Call me at Remax Clearview Inc., 705-428-4500 or on my direct line, 705-733-5821. Visit www.josephtalbot.ca or email jtalbot@remax.net.

Wednesday, May 12, 2010

Secrets to Creating an Age Friendly Home

When people buy a home they intend to live in for the rest of their lives, they don't always consider if that home will suit them as they age. In fact, many people plan remodeling projects that won't help them at all when they get older, such as putting in a hot tub. Maybe that's something they can finally afford and have always wanted, but they don't take into consideration how useful - or not - something like that will be as they age. Here are a few things you should think about in creating an age friendly home. Keep in mind that everyone ages differently, and you may not know exactly what types of accommodations you'll need, but by planning ahead, you'll have some idea of what you may need.

The ideal home for seniors should include a no-step layout, including no steps up to at least one entrance of your house. If you have steps at every door of your home, be aware that you may need to add a ramp at some point in the future. This holds true even if you or your spouse isn't in a wheelchair; the fact is that negotiating steps becomes difficult for nearly everyone as they age. Doorways, both within the house as well as entrance doors, should be at least 32 inches wide to accommodate a wheelchair or walker, and doors should have lever handles instead of knobs for arthritic hands.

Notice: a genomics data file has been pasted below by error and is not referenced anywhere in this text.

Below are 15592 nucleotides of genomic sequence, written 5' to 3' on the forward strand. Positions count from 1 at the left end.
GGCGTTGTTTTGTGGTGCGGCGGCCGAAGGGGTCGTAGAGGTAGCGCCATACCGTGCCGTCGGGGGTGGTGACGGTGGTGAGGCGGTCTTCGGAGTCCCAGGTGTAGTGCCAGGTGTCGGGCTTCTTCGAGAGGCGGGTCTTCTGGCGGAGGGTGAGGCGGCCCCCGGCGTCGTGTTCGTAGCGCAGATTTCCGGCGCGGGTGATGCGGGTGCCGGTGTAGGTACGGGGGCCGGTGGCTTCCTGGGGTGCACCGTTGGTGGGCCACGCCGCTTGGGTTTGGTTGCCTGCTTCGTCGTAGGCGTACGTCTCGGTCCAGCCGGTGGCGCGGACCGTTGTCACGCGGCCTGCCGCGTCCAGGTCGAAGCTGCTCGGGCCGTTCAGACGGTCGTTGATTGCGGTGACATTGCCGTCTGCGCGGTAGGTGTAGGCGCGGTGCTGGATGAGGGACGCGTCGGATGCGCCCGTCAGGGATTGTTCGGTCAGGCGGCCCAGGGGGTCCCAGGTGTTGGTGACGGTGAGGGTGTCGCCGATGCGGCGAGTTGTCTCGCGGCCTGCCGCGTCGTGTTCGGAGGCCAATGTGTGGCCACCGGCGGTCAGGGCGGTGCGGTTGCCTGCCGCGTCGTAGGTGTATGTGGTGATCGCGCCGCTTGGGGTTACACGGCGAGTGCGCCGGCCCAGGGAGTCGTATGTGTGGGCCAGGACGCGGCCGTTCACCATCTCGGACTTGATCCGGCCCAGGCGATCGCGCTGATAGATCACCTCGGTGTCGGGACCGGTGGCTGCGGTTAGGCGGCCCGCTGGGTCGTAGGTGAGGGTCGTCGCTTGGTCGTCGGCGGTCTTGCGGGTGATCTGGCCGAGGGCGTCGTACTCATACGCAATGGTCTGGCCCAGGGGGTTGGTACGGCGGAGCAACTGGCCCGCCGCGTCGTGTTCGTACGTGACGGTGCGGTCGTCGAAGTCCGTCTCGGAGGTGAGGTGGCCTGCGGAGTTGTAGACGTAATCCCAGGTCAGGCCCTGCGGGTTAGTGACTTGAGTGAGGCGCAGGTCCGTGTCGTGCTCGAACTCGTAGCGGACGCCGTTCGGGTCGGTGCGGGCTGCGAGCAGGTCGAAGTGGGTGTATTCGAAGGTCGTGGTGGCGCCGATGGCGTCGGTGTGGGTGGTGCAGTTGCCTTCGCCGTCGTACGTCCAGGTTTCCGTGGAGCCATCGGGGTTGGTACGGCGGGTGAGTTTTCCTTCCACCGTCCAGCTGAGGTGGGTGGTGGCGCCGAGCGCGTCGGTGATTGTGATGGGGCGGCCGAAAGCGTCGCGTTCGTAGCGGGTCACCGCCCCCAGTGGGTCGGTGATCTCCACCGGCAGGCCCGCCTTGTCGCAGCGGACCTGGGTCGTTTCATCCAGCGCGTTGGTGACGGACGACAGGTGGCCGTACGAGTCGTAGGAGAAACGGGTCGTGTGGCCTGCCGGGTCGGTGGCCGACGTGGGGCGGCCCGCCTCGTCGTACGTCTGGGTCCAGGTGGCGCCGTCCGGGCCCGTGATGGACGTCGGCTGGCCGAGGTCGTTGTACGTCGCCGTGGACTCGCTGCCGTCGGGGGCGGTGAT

Your home should ideally have a full-sized bath and master bedroom on the first floor, as stairs may become difficult to navigate. Bathrooms should include toilets and counter tops that are at a comfortable height for seniors. Showers are ideal for seniors, since most falls occur getting in and out of the tub. You can get shower chairs with wide seats. If you already have a tub and choose not to remodel, add several grab bars and a bath bench to put across the tub so you don't have to stand up to reach necessary items. You should also add a grip mat in the bottom of the tub and a hand-held showerhead so you can avoid standing as much as possible. If you have room for it, you might also want to consider placing a sturdy chair near the tub to aid in mobility and dressing.